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Monday, June 13, 2011

Do It Yourself

I first learned about the Do It Yourself, or DIY, mentality and approach to life when I started going to local shows. As a starry-eyed teenager filled with typical angst, I was amazed and thrilled to see kids my age making an independent music scene and grassroots subculture happen with almost no money, but a lot of hard work. If the high school pep rallies and MTV music video countdowns weren't doing it for you, than you got together with some like-minded friends and made your own society and culture. We didn't have an all-ages music venue in town, and we weren't always allowed to drive to Philly, so we'd rent out churches and halls, and book the bands ourselves. Borrow a PA and some lights, cut and paste a flyer together, and have someone with a car drop you off. It wasn't just a collective of a couple dozen garage bands either. Kids were writing 'zines, building half pipes, designing websites, and together we achieved something greater than ourselves, a special niche that made the realities of high school bearable.

We did it ourselves, or rather I should say we do it ourselves. To this day I am privileged to know many people who still publish themselves, start their own companies, record original music at home, build skateparks, sew clothes, grow food, and create a thousand more wonderful things with their own diligence and skill. My local music scene has grown and shrank, included all genres from ska to hardcore, evolved into a new incarnation of itself each year, but never died. It existed long before me, and I have faith that it will exist long after me, thanks to the DIY ethic that is passed on and inspires so many incoming participants. Fantastically, this phenomenon is happening all over our country. When bands tour independently they travel through a network of local DIY subcultures, connecting now more than ever at the speed of light with the internet and social media. We do it ourselves. I can't even express how awesome I continue to find that. Let's spread that around. Get motivated.

Quit bitching and start a revolution. I know it's a trifle cliche and hyperbolic, but there is still something about that statement that rings true for me. What right do you have to complain about any situation you haven't tried to help fix yourself? Don't like how the country is run? Well, unless you've recently participated in a protest, attended a town meeting, or wrote to your senator, I don't really want to hear about it. Even if those actions don't seem particularly effective, they will still probably do more good than wining about fiscal spending or making fun of the tea party. Worried about nuclear power, and the effectiveness of disaster relief since the earthquake in Japan? Well, have you considered donating money, volunteering time, or learning about your local nuclear situation yet? Sure none of these suggested actions are on the revolutionary level, but not all great sociocultural changes happen overnight with massive amounts of guns. And, I'm pretty sure that complaining only ever achieved anything when paired with a whole lot more doing.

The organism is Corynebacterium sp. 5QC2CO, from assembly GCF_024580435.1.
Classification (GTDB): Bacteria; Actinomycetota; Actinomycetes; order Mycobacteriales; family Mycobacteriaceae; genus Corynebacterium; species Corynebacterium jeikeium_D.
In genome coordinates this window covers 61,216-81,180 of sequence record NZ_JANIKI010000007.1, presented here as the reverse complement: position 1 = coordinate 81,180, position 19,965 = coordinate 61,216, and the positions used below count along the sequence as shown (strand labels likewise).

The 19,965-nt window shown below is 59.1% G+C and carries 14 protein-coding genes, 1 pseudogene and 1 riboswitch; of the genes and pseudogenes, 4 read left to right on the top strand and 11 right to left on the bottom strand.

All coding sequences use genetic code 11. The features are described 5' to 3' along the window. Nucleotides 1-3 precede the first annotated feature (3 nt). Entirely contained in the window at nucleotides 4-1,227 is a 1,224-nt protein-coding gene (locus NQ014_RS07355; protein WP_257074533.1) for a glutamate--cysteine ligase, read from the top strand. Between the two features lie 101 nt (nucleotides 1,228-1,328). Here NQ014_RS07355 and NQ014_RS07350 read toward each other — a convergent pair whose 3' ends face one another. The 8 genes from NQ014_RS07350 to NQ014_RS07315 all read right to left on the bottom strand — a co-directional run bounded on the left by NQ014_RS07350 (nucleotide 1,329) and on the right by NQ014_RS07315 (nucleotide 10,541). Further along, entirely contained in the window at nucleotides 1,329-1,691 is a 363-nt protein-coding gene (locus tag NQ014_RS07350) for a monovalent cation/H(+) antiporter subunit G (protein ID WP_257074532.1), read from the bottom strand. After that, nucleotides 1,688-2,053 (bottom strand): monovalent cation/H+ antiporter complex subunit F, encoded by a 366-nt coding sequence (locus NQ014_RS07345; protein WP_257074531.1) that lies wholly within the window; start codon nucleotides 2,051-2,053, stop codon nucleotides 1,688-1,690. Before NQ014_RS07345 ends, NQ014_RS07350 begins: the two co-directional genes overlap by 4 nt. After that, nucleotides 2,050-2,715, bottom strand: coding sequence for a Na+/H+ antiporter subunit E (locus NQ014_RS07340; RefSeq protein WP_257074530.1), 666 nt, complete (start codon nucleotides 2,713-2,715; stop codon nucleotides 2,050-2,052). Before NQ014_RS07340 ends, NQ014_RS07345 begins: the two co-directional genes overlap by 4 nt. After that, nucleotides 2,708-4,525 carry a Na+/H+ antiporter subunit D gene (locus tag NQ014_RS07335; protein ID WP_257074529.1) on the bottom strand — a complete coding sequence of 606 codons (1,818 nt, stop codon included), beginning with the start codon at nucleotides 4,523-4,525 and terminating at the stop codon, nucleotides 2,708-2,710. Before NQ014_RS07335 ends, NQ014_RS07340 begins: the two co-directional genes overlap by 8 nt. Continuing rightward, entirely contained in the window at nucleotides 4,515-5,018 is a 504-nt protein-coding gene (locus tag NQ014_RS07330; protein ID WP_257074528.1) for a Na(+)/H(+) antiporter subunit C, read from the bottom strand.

Look around you. Much of what you see from your computer to the building you're in to the street your on to the town where you live, all the great and little works of society are the products of humanity. Men and women, working together and independently, have created culture, art, societies, governments, music, and more for thousands of years. Rather than simply doing enough to sustain our basic needs, we as humans strive further than any other living organism to transcend our abilities, band together and build something larger, and express intangible truths. Humanity is divine, and you are a human, filled with all the messy potential for unique and impressive works and deeds. Doing nothing is easy, but also results in nothing you can claim responsibility for, no achievements, no fulfillment. Doing something, even if it isn't the most effective, direct or right thing, at leasts creates something more than the sum of the original elements thanks to your action. Do you think it can't be done? Do you think you lack the capability or skills? Humans are fantastically resourceful creatures. You can do amazing things yourself, and even more amazing things when you work together with other humans.

An object in motion stays in motion, and the same can be said of people. A person in motion stays in motion, and instigates movement around them. As more and more people begin to move in the same direction, a social movement is born. With mass, trajectory, and momentum that social movement can be one of the strongest forces in the world with the capability of birthing and toppling nations. Keep moving, keep doing, and it will be harder and harder for you to live a boring life or fail at your endeavors. Then you can truly say that you've lived deliberately, drank deeply, and sucked out all the marrow of life (to borrow and paraphrase Thoreau). Yes, you will fail, but if you rise each time you fall, when you die you will have the comforting conviction that you put up a good fight and made a positive difference. You participated as an active member of society, and as a conscientious human being. You will have truly lived, at least in my humble opinion the greatest achievement of all. And, you did it yourself.

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